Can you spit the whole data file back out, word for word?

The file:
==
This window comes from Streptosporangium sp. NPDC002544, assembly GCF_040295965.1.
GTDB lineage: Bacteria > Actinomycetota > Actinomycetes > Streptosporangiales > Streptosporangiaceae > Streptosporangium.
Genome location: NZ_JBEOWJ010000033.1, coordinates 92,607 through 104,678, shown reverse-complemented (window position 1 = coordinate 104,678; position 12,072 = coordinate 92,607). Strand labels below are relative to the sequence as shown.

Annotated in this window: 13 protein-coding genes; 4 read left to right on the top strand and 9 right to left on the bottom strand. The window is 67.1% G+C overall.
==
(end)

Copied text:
This window comes from Streptosporangium sp. NPDC002544, assembly GCF_040295965.1.
GTDB lineage: Bacteria > Actinomycetota > Actinomycetes > Streptosporangiales > Streptosporangiaceae > Streptosporangium.
Genome location: NZ_JBEOWJ010000033.1, coordinates 92,607 through 104,678, shown reverse-complemented (window position 1 = coordinate 104,678; position 12,072 = coordinate 92,607). Strand labels below are relative to the sequence as shown.

Annotated in this window: 13 protein-coding genes; 4 read left to right on the top strand and 9 right to left on the bottom strand. The window is 67.1% G+C overall.